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re: Pterosaur origins again, Hone and Benton 2007

Which relevant taxa are missing, Dr. Unwin? 

Or are these the relevant pterosaur-y taxa you hope will be discovered soon? 

I know I'm preaching to the choir when I say: You do realize that sauropods 
nest closer to the birds than synapsids, crocodiles and Triceratops, so you 
don't really need a pterosaur-looking critter to nest pterosaurs precisely. 
Langobardisaurus will do. Cosesaurus will do. Heck, Iguana will do.

And now for a bipolar moment:

1. And your mention of a -supermatrix- that brings pterosaurs in line with 
Ornithodires sounds great! As long as squamates of some genus or another are 
included and we can dismiss that possibility once and for all. We're all 
looking forward to a head-to-toe account of character parsimony that exceeds 
all prior efforts. Does that also mean pterosaurs are also digitigrade 
occasional bipeds? -- joining digitigrade bipedal basal crocs and dinos? If so, 
isn't that a configuration problem? Also nice to know those tiny lateral 
fingers and toes will somehow become hypertrophied.

2. And your mention of a -supermatrix- that brings pterosaurs in line with 
Ornithodires brings shudders. Because typically a supermatrix is not the very 
large and inclusive original matrix one would hope for, but rather a 
combination of past published matrices -- NONE of which have included lizards 
-- specific lizards -- not the suprageneric "Lepidosaurs" that always score all 
zeros! For that matter, let's hope no suprageneric taxa are included in this 
-supermatrix- because therein lies many a fudge factor.

Dark days ahead, especially if the publication wheels are already rolling, as 
you infer. 

Let's hope Dr. Hone and Dr. Benton have included original figures this time, 
not silhouette tracings lifted from children's books. 

Let's hope they include a long list of character synapomorphies this time.

Let's hope they tie pterosaurs to a series of sequentially more distant genera 
this time. No more vague assertions, please.

Let's hope there will be fewer "serious questions" about other hypotheses, and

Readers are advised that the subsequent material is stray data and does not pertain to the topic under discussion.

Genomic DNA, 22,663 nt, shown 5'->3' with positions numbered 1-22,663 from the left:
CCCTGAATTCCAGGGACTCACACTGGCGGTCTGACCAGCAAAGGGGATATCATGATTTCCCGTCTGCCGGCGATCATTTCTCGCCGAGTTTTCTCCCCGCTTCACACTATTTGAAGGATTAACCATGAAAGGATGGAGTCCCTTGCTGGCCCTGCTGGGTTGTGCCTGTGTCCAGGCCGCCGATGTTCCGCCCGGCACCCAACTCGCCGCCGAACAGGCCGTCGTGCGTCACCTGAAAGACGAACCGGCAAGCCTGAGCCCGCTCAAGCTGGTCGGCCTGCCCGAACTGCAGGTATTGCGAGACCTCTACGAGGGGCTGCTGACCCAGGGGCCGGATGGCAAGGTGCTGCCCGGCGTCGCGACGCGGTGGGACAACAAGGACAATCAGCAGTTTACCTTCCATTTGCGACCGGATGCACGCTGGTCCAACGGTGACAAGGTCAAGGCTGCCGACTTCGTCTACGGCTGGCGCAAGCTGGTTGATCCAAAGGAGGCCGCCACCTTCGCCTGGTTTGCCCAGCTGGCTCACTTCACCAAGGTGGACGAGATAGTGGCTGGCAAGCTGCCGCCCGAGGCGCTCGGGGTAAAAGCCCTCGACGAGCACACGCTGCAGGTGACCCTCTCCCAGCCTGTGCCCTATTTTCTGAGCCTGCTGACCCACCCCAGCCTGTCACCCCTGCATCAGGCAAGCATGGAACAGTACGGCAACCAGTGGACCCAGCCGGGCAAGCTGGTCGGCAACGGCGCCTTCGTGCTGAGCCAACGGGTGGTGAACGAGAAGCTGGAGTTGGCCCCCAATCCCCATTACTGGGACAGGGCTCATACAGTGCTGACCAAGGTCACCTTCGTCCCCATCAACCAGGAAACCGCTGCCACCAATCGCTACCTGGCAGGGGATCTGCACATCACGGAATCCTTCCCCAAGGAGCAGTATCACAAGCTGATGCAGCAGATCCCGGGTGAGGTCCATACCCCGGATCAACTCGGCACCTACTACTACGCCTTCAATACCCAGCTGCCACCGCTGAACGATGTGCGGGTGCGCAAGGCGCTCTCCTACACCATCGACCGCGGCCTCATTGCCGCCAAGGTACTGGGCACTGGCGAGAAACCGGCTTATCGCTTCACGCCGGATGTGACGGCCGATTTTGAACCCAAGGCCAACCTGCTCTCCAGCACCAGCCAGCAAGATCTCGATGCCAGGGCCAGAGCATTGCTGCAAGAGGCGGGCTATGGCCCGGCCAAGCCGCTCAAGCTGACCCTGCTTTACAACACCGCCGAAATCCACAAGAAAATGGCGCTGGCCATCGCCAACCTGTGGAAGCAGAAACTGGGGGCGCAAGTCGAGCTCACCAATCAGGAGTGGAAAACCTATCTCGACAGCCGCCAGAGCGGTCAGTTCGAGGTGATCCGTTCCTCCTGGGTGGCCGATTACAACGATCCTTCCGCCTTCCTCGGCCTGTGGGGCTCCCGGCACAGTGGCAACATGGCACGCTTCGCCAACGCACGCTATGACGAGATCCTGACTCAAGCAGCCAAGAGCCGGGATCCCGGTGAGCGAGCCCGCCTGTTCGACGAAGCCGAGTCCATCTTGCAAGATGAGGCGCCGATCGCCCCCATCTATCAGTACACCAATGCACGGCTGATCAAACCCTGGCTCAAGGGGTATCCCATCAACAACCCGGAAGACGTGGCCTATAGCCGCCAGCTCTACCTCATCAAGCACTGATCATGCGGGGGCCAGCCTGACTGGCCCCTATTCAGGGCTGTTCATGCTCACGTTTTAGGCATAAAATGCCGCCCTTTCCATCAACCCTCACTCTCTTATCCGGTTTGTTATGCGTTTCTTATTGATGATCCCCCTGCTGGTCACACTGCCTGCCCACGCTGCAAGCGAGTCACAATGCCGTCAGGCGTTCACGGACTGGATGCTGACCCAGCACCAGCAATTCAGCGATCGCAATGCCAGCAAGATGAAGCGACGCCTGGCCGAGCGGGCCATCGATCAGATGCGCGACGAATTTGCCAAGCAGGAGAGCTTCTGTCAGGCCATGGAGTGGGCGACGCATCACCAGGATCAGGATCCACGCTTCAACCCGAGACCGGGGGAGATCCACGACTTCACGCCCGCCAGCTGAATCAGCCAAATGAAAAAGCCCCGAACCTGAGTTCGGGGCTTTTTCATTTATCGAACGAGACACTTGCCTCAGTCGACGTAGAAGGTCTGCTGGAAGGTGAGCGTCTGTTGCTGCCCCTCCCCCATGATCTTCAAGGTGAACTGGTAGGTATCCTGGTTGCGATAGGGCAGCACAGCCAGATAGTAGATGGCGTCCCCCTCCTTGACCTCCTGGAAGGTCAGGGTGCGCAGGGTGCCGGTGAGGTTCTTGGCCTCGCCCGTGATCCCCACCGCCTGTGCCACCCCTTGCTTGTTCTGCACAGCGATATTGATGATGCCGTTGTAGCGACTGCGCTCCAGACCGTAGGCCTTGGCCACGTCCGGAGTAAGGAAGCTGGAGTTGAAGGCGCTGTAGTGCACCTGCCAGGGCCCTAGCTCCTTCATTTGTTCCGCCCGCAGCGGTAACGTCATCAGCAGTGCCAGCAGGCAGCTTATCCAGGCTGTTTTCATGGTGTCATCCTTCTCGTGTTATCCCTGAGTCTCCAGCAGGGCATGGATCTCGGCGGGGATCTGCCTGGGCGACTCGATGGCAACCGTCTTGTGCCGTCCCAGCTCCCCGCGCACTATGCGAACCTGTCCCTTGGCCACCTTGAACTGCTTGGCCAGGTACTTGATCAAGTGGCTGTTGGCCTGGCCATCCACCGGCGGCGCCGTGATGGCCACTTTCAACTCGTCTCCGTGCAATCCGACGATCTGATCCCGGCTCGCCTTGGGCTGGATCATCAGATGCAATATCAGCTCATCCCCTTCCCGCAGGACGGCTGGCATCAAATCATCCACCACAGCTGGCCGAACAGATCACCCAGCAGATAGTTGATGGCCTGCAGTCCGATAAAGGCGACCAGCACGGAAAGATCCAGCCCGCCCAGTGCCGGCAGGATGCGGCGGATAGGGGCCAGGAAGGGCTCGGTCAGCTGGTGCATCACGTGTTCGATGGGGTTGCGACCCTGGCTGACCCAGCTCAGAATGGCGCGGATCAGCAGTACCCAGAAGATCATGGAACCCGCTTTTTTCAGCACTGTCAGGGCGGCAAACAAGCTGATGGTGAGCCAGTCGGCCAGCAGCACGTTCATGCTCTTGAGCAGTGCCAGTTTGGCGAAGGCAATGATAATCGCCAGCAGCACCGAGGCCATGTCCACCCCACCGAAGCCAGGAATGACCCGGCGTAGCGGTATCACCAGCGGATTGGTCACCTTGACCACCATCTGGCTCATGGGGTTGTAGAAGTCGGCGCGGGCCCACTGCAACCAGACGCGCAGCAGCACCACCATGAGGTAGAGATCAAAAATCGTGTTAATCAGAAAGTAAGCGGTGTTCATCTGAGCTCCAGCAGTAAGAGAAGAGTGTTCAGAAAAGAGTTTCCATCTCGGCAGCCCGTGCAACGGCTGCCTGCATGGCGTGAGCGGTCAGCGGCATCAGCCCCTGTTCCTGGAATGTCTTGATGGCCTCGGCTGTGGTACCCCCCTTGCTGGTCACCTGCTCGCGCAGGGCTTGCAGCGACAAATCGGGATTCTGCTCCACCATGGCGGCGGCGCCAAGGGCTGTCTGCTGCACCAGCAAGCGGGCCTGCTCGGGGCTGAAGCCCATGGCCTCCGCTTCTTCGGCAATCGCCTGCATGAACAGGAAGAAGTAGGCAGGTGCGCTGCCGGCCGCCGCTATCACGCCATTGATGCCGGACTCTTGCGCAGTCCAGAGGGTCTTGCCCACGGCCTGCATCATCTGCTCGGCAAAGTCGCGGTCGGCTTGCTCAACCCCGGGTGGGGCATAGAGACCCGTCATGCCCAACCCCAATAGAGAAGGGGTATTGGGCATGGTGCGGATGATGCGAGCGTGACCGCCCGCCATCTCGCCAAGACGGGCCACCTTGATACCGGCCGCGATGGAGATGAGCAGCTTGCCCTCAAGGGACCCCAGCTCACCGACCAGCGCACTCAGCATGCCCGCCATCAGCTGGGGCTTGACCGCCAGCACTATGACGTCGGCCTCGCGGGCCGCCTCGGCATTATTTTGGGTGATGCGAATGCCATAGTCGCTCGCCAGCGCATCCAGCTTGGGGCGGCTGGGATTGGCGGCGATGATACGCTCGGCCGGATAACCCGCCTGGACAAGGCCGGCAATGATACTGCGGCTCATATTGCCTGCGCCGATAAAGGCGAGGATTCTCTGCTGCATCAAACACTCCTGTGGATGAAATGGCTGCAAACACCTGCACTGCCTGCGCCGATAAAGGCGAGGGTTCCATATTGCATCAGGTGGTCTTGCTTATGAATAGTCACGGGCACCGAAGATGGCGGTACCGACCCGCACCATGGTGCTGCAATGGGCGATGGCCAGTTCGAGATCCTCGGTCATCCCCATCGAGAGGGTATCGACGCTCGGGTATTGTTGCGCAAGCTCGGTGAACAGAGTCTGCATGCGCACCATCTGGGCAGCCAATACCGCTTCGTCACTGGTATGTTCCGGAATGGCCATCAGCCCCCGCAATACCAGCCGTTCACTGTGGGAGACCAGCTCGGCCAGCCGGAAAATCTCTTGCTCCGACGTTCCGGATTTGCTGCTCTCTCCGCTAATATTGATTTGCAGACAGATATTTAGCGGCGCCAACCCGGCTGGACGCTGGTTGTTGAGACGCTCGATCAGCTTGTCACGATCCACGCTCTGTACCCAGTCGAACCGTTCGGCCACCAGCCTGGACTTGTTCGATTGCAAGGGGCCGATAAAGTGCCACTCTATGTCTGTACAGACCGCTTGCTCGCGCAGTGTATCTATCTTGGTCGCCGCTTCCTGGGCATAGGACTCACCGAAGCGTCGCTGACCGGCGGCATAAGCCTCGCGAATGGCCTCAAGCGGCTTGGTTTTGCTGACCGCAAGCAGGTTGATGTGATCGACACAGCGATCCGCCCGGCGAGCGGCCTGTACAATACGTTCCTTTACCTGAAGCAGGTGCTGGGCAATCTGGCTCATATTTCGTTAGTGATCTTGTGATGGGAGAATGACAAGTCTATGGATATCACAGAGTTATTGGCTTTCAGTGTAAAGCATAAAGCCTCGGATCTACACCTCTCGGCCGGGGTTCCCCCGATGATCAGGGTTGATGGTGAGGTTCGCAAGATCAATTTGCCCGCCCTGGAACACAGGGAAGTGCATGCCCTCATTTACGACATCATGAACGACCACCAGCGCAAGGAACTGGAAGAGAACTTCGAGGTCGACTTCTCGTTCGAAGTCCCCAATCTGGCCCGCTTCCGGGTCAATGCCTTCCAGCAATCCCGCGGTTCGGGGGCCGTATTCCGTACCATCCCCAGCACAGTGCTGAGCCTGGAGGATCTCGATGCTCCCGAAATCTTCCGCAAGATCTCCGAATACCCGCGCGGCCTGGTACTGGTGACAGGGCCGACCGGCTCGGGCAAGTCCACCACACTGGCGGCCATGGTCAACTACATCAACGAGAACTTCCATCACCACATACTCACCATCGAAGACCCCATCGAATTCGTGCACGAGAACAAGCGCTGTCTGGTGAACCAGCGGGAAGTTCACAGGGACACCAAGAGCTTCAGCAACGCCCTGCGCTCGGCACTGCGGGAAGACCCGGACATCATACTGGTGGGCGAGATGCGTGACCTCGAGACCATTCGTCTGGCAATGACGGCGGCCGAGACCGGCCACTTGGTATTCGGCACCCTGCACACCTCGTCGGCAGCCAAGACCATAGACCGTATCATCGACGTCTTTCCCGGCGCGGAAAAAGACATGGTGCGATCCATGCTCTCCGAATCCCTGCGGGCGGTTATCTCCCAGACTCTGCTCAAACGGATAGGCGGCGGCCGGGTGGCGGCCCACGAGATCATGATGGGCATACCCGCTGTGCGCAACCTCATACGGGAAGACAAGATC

more "positive statements" regarding their own novel findings and hypotheses. 
Having seen Hone's abstracts and this paper, all I've seen so far are the 
former, never the latter.

David Peters
St. Louis

-----Original Message-----
>From: "Unwin, Dr D.M." <dmu1@leicester.ac.uk>
>Sent: May 18, 2007 12:25 PM
>To: dinosaur@usc.edu
>Subject: Pterosaur origins again
>Dear All,
>In reply to the various responses to yesterdays (May 17) post regarding 
>pterosaur origins.
>I would agree that, at present, published accounts of attempts to discover the 
>relationships of pterosaurs to other diapsids are not entirely satisfactory 
>primarily because, for various reasons, they do not include all relevant taxa. 
>Dave Hone made a very creditable attempt to address this issue in his PhD 
>thesis (completed 2005), the first fruits of which are on display in the Hone 
>and Benton paper on pterosaur origins. Having waded through Dave's thesis I 
>can state that this is (very) far from all that Dave has to say on the subject 
>(hence the accidental reference to the 'supermatrix' in the Hone and Benton 
>paper) and as I understand it more will be published err long. I don't think 
>I'm letting any cats out of the bag by mentioning that in future papers Dave 
>will continue to conclude in favour of a home for pterosaurs among the 
>ornithodirans. Doubtless this will not be the last word on the subject, but I 
>predict that until one or more pterosaur-like beasties are found (and
>  whichever perspective, cladistic or otherwise, one cares to take, 
> Scleromochlus and Sharovipteryx don't really fit the bill, or should that be 
> 'have a bill to fit'?) a general concensus on pterosaur origins will remain 
> elusive. So, while we wait for something to turn up, lets get back to the 
> cricket. England are on 457 for 5, as I write (no Colin, I'm not making it 
> up), and Blowers is chuntering on about trains at Paddington station. Bliss.
>The Omnipotent One